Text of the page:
FOURTH. Ask the Father for help. In every moment, with every child. If you don't know the Father, or don't know how to talk to the Father, or fail to understand how in this world the Father can actually help you (because He seems to live oh, so far away), let's talk! The short answer is that we are born apart from the Father (Ephesians 2:12), with no way back to Him on our own. Sin separated us (and though we "seem" good-enough, God's standards are so high, none of us can achieve communion with God on our own). Christ died in place of us, took the punishment for our sin which was death SO THAT we COULD be reconciled with God. We simply must RECOGNIZE (BELIEVE) that Jesus died for us. The moment we make a profession of faith IN Jesus, God's Spirit indwells us, and THAT is how He helps us in every day life. The Spirit of God helps us live in a way that pleases God, IF we will yield to the Spirit's leading. The fruit of the Spirit, meaning the evidence or the proof or ability of the Spirit is love (not hate), joy (not misery--even at home with children all day every day for an indefinite amount of time), peace (not chaos), patience (yes, the Spirit of God will HELP YOU BE PATIENT with your children all day every day for an indefinite amount of time!!), kindness (you get the idea), goodness, gentleness, faithfulness, and yes, even self-control. (Galatians 5:22-23) You need Jesus so that you can spend eternity with God. You need the Spirit to help you live moment by moment, day by day for a definite amount of time, which God only knows.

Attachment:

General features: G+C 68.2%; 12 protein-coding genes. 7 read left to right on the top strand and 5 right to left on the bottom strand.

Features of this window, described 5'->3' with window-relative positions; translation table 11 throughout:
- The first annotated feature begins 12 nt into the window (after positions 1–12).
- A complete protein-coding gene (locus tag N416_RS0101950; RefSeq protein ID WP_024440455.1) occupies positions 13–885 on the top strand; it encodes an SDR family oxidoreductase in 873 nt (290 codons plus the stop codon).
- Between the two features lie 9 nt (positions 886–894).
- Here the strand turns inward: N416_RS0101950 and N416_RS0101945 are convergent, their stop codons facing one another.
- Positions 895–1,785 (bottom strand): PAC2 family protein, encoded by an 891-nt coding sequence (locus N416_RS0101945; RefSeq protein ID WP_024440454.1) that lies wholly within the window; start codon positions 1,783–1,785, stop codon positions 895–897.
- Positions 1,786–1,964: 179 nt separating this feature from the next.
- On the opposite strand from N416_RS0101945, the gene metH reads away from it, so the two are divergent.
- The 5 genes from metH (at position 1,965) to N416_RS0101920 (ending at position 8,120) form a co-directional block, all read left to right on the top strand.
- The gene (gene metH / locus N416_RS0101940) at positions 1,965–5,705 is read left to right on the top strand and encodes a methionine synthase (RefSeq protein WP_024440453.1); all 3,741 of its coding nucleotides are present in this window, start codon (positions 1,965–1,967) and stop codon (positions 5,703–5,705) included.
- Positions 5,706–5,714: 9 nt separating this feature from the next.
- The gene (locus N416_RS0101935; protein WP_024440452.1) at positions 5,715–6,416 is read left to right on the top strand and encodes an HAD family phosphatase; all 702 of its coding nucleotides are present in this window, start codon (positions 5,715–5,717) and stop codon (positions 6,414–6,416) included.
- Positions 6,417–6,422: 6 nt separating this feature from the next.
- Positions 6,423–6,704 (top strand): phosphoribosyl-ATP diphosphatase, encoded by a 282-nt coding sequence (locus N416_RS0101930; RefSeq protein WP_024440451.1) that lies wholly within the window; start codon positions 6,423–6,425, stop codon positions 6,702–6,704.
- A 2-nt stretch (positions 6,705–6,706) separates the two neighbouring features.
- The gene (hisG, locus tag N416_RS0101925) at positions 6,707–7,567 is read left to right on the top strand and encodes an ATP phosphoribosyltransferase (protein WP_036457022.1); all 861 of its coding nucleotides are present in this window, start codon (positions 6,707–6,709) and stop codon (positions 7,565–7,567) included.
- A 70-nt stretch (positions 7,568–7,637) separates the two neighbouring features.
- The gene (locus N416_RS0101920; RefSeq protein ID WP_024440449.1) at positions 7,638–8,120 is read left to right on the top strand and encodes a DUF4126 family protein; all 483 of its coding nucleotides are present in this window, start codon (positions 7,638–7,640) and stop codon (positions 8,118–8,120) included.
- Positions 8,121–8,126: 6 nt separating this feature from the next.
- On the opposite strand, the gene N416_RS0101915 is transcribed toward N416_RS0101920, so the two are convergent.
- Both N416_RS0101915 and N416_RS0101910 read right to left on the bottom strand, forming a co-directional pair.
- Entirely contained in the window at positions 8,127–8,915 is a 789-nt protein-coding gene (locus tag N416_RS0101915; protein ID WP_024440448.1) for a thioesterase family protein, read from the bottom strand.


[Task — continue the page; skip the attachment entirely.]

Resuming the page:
Obedience brings God joy. (1 Samuel 15:22) Obedience in believing Him and all He says in His Word about our condition and about His love and forgiveness and provision. Obedience in wherever He has placed you and your children during this season. Let His joy be your strength. (Nehemiah 8:10)